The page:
Gulf Cooperation Council companies are feeling the effects of the global economic slowdown, according to Iridium Advisors’ AI-powered report released today.
The Dubai-based consultancy stated that its GCC Earnings Call Sentiment Index dropped 8% quarter-on-quarter to its lowest point since Q1 2021.
“This is the first quarter in over a year that we have seen a marked decline in management sentiment,” said Oliver Schutzmann, the company’s CEO, about GCC company feelings towards earnings in Q3 2022.
“While equity markets in the region have performed better than those in the US and Europe, we can’t discount the fact that regional equity markets are not immune to larger global market contractions,” he added, listing rising interest rates, inflationary pressures, oil price volatility and fears of recession as core causes.
The UAE and Kuwait were the only two countries that showed a slight increase in sentiment. The strongest negative trends were seen in Oman and Bahrain, and to a lesser extent, Saudi Arabia.
Real estate was the only sector where management teams showed a slight increase in sentiment. Communication services and materials that include chemicals, construction materials and more, saw the largest decline.
The calculated index uses natural language processing technology called sentiment analysis, which incorporates AI to measure feelings from human speech or writing with a positive, negative, or neutral qualifier.
Using this method, Iridium Advisors reported that it processed more than 1,300 GCC teleconference and webcast transcripts shared by oil and non-oil companies, which discuss their financial results for the reporting period of Oct. 1-Nov. 17, 2022.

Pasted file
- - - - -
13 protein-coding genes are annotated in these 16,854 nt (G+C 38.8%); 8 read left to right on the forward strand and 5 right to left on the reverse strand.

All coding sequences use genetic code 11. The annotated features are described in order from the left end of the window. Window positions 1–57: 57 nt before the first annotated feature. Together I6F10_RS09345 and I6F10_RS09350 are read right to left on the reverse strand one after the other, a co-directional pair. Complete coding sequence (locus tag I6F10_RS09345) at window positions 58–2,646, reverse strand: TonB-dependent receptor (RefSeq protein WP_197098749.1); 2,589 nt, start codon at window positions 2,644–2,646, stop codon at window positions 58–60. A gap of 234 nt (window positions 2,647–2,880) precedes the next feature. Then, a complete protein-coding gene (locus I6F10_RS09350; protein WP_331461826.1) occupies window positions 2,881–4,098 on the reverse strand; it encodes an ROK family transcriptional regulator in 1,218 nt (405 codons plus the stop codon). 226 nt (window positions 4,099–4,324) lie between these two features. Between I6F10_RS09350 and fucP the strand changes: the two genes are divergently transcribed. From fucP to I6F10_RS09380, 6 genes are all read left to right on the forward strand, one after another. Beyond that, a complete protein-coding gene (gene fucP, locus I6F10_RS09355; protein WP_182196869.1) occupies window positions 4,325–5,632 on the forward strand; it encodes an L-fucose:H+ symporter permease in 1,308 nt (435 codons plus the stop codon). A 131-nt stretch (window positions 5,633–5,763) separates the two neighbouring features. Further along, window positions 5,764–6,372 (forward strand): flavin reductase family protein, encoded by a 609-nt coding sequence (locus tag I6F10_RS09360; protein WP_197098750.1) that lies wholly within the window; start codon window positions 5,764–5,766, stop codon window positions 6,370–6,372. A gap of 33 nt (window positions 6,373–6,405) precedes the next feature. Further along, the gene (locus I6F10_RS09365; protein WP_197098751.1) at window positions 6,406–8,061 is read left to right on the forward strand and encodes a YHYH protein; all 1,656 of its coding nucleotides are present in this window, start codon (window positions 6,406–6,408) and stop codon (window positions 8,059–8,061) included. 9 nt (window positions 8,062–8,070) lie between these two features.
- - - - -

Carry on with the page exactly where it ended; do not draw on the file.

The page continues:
Sentiment analysis is not an exact science, and its accuracy varies, according to data collected by software service product provider MeaningCloud.
Global growth is predicted to decline from 3.2% this year to about 2.7% next year, as the International Monetary Fund (IMF) expects one-third of the global economy to contract in 2023.
The Middle East is feeling the constraint in credit and non-oil growth, even in Gulf markets.
Inflation in the GCC region has risen steadily since mid-2021, reaching an 11-year high of 4.5% in July 2022, without the impact of VAT changes introduced in the UAE and Saudi Arabia in 2018 according to PwC’s Middle East Economy Watch.
Despite this, oil exporters are being buoyed by fiscal surpluses that are expected to carry them through to 2027, except for Bahrain, even as non-oil sectors suffer.
The most severe impact is felt by oil importers such as Egypt, Lebanon and Jordan, which are facing major economic difficulties and looking to the IMF, the GCC, and other donors for financial support.